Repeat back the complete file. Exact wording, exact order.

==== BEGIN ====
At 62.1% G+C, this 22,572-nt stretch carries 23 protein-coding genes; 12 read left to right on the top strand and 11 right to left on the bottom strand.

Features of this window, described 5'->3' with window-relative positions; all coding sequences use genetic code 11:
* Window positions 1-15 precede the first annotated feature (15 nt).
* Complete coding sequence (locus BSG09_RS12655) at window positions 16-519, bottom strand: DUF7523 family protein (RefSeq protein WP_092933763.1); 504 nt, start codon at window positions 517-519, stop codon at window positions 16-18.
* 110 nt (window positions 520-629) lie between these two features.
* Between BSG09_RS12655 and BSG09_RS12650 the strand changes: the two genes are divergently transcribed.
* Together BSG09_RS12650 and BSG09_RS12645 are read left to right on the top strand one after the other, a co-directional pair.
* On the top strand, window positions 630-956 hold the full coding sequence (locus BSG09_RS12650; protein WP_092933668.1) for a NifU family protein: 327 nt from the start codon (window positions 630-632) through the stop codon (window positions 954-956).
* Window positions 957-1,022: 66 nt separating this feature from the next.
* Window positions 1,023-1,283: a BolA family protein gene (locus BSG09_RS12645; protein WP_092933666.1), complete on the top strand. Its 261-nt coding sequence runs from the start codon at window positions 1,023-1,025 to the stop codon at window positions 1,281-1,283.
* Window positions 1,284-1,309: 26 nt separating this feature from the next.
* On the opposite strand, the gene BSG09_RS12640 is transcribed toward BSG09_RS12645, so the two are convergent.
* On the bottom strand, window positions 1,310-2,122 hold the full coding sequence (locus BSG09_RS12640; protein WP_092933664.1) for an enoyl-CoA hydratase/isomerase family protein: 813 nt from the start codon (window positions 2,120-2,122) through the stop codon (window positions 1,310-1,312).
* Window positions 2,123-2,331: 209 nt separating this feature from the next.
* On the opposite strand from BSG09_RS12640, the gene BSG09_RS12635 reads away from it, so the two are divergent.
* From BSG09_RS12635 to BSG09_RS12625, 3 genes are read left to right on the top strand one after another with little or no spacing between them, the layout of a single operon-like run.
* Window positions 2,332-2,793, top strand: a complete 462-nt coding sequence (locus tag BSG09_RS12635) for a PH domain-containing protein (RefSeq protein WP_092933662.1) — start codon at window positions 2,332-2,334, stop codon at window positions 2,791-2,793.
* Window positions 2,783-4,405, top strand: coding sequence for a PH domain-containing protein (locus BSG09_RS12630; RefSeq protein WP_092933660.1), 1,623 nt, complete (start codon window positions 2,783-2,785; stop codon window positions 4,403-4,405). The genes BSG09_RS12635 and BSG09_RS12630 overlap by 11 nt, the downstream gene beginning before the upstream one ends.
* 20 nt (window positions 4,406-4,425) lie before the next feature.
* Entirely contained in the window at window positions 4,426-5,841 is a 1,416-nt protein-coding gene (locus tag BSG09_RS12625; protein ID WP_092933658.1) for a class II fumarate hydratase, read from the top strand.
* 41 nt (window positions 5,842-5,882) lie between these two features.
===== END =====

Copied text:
At 62.1% G+C, this 22,572-nt stretch carries 23 protein-coding genes; 12 read left to right on the top strand and 11 right to left on the bottom strand.

Features of this window, described 5'->3' with window-relative positions; all coding sequences use genetic code 11:
* Window positions 1-15 precede the first annotated feature (15 nt).
* Complete coding sequence (locus BSG09_RS12655) at window positions 16-519, bottom strand: DUF7523 family protein (RefSeq protein WP_092933763.1); 504 nt, start codon at window positions 517-519, stop codon at window positions 16-18.
* 110 nt (window positions 520-629) lie between these two features.
* Between BSG09_RS12655 and BSG09_RS12650 the strand changes: the two genes are divergently transcribed.
* Together BSG09_RS12650 and BSG09_RS12645 are read left to right on the top strand one after the other, a co-directional pair.
* On the top strand, window positions 630-956 hold the full coding sequence (locus BSG09_RS12650; protein WP_092933668.1) for a NifU family protein: 327 nt from the start codon (window positions 630-632) through the stop codon (window positions 954-956).
* Window positions 957-1,022: 66 nt separating this feature from the next.
* Window positions 1,023-1,283: a BolA family protein gene (locus BSG09_RS12645; protein WP_092933666.1), complete on the top strand. Its 261-nt coding sequence runs from the start codon at window positions 1,023-1,025 to the stop codon at window positions 1,281-1,283.
* Window positions 1,284-1,309: 26 nt separating this feature from the next.
* On the opposite strand, the gene BSG09_RS12640 is transcribed toward BSG09_RS12645, so the two are convergent.
* On the bottom strand, window positions 1,310-2,122 hold the full coding sequence (locus BSG09_RS12640; protein WP_092933664.1) for an enoyl-CoA hydratase/isomerase family protein: 813 nt from the start codon (window positions 2,120-2,122) through the stop codon (window positions 1,310-1,312).
* Window positions 2,123-2,331: 209 nt separating this feature from the next.
* On the opposite strand from BSG09_RS12640, the gene BSG09_RS12635 reads away from it, so the two are divergent.
* From BSG09_RS12635 to BSG09_RS12625, 3 genes are read left to right on the top strand one after another with little or no spacing between them, the layout of a single operon-like run.
* Window positions 2,332-2,793, top strand: a complete 462-nt coding sequence (locus tag BSG09_RS12635) for a PH domain-containing protein (RefSeq protein WP_092933662.1) — start codon at window positions 2,332-2,334, stop codon at window positions 2,791-2,793.
* Window positions 2,783-4,405, top strand: coding sequence for a PH domain-containing protein (locus BSG09_RS12630; RefSeq protein WP_092933660.1), 1,623 nt, complete (start codon window positions 2,783-2,785; stop codon window positions 4,403-4,405). The genes BSG09_RS12635 and BSG09_RS12630 overlap by 11 nt, the downstream gene beginning before the upstream one ends.
* 20 nt (window positions 4,406-4,425) lie before the next feature.
* Entirely contained in the window at window positions 4,426-5,841 is a 1,416-nt protein-coding gene (locus tag BSG09_RS12625; protein ID WP_092933658.1) for a class II fumarate hydratase, read from the top strand.
* 41 nt (window positions 5,842-5,882) lie between these two features.